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Trickle-Down Economics

Cuts in college football would help fund women's and other nonrevenue programs

Is College Football really so fragile a game that it can't surrender a few scholarships to help beleaguered schools fund women's teams as well as men's minor sports? To hear some big-time football coaches and administrators tell it, such a move would be crippling.

"You can't bite the hand that feeds you," says Michigan State football coach George Perles. "If you cut and cut and cut, your product won't be worthwhile to sell to advertisers."

"They're just going to water it down until it can't compete with the pros for the attention and dollars," says Florida State coach Bobby Bowden. "They're just going to produce an inferior product."

The NFL's New Orleans Saints, warns LSU athletic director Joe Dean, "are only one hour away, interstate all the way."

"Militant women" are out to destroy football, says Father Edmund Joyce, the former overseer of intercollegiate athletics at Notre Dame.

The college game's injury rate chews up so many young bodies that mere talk of a scholarship reduction gets Perles agitated to the point where, he says, "my teeth are sweating."

George. Take a swig of Lavoris and chill. Goodness: afraid of Madison Avenue pantywaists, afraid of not getting enough attention, afraid of a pro team whose fans a few years ago wore bags over their heads, afraid of girls, afraid of spiders 'n' snakes—what are these guys coming to? Where are the stouthearted men such as John McKay, the former USC coach who unilaterally suited up fewer than 50 players during the 1960s and '70s and produced a product so inferior that it won four national championships? "We'll have an offensive team and a defensive team," McKay liked to say. "And the other team will be in charge of carrying me off the field."

Today's football coaches and ADs have been reduced to their desperate caterwauling because the courts are putting heat on schools to finally comply with Title IX, the 21-year-old federal law mandating equitable treatment of male and female athletes. Once upon a time the NCAA treated Title IX as if it were part of some subversive insurgency, but a recent report by the NCAA's Gender-Equity Task Force called for an ultimate goal of participation rates "substantially proportionate" to the number of men and women in the student body. As to how the NCAA would meet that goal, however, the task force demurred, deferring to another task force, this one on cost containment. That was a handoff. But the cost containers failed to recommend any further cut in Division I-A football scholarships from the scheduled limit of 85 in 1994. That was a fumble.

We use the gridiron metaphor because football is the crux of this issue. As colleges struggle in a time of fiscal hardship to belatedly comply with Title IX, it's inexcusable to eliminate a nonrevenue men's sport, such as wrestling or swimming, and blame the women, as many schools are doing. Football can best afford to make sacrifices. If football coaches were to suck it up and stick the same name on the depth chart for third-string right inside linebacker as for third-string left inside linebacker, athletic departments could fund women's and other nonrevenue sports that get lost in the shuffle. After all, if the average Division I-A football scholarship is worth, say, $10,000 a year, five scholarships could pay for a women's soccer program. Perhaps you've seen that College Football Association television spot in which Iowa coach Hayden Fry, chumming up on the couch with Shelley Fabares, a star of the ABC sitcom Coach, asserts that football "frequently" bankrolls women's sports. That might be construed as a chivalrous act were it true, but it isn't. At last count football was losing money at 454 of 524 NCAA schools.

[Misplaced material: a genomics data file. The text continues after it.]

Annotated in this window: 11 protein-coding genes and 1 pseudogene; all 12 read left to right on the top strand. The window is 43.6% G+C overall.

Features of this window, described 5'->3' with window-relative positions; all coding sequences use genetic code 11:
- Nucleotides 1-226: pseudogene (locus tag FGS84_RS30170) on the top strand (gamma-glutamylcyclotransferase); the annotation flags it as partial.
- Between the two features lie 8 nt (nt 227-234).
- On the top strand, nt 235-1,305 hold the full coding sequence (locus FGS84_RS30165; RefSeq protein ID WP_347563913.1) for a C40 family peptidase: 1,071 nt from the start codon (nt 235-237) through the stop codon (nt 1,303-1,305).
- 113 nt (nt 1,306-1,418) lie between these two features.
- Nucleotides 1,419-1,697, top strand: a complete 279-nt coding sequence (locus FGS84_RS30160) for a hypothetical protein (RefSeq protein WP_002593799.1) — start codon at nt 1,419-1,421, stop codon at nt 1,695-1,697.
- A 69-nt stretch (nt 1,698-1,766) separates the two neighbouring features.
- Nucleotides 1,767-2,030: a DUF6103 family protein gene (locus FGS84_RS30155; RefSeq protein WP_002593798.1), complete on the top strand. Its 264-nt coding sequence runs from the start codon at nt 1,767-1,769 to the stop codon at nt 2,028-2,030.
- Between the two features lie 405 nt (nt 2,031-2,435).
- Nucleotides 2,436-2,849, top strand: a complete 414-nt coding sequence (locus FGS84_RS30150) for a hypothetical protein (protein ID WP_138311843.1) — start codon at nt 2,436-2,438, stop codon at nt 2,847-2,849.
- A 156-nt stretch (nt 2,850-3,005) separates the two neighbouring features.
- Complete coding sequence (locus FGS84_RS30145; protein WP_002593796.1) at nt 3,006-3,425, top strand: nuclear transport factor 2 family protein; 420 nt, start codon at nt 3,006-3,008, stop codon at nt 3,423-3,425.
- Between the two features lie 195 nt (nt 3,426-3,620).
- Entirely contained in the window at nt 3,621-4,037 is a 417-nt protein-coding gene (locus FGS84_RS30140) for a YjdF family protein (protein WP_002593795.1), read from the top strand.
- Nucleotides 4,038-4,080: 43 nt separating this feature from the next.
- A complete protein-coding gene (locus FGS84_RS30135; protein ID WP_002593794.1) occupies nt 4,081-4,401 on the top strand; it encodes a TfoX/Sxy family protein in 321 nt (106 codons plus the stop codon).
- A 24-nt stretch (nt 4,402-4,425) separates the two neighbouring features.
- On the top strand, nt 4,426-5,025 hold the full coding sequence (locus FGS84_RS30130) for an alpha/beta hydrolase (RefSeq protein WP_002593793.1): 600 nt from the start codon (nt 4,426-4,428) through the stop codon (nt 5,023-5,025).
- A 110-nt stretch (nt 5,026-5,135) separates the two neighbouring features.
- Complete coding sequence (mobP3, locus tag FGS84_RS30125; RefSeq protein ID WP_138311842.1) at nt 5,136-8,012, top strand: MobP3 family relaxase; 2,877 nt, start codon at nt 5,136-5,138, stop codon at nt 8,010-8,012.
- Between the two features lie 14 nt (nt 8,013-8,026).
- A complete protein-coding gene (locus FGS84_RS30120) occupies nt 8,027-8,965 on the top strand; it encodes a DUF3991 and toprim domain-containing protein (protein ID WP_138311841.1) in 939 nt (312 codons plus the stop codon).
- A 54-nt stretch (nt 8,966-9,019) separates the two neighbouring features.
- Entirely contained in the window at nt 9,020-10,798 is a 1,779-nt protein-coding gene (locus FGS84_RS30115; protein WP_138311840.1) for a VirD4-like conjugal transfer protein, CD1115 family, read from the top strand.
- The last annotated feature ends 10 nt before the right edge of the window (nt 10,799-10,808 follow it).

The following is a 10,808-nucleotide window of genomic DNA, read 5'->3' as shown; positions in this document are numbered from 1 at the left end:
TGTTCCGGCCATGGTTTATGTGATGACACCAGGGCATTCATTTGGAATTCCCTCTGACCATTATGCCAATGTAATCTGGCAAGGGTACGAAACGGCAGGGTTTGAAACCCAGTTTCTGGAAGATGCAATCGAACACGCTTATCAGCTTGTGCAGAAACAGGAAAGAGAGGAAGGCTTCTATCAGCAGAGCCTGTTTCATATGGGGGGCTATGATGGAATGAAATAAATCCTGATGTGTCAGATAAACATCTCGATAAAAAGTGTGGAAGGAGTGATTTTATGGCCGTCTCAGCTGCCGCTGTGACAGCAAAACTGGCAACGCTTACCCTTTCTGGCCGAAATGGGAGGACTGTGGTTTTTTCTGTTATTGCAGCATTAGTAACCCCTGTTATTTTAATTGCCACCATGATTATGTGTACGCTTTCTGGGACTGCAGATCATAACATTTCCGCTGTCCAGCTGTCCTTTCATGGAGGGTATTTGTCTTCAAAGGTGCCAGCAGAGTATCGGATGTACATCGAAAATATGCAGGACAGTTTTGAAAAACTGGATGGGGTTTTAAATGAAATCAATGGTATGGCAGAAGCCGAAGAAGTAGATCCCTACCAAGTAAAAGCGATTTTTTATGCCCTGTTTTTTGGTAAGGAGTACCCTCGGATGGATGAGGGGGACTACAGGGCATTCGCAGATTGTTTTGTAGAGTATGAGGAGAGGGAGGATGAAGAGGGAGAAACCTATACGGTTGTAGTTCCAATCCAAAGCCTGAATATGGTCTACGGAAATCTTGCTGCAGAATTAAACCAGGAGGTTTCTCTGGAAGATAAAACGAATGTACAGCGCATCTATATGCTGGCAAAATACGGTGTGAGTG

As for the oft-articulated fear that the college game is so brutal that a coach must redshirt tenderfoot freshmen lest they get hurt, we know that's a specious argument when we hear Georgia coach Ray Goff, who recently lost juniors Garrison Hearst and Andre Hastings to the NFL draft, say, "You've got to play the good ones right away because you might not have them for four years."

You won't read here an endorsement of a return to one-platoon football, even though it seems fairly certain that if a latter-day Paul Hornung were to come along—a guy who could rush, pass, block, placekick, punt, tackle and intercept on a single afternoon—the hyperspecialized NFL (which, by the way, limits its teams to 47 players and somehow survives) would suffer in the comparison.

A further reduction in football scholarships—the first limitations came in 1973 when a 105-scholarship cap was introduced—would probably bring more parity and thus more prosperity to the major-college game. "The smaller teams will keep getting better," moans Bowden. "They'll get the players we can't get." Precisely.

Title IX is the law of the land, but it has languished largely unenforced. Now the public wants to see compliance. A recent poll of Georgians conducted for The Atlanta Journal-Constitution showed only 33% opposed to dipping into football budgets to fund women's athletics, even if that meant cutting back football scholarships. Last time we checked, Georgia loved its football and was hardly a hotbed of militant feminists. Eliminate 20, 15, perhaps only 10 scholarship players, and fans will still show up and tune in.

I know I wouldn't miss a handful of young men who weren't going to play anyway. You wouldn't miss them, either.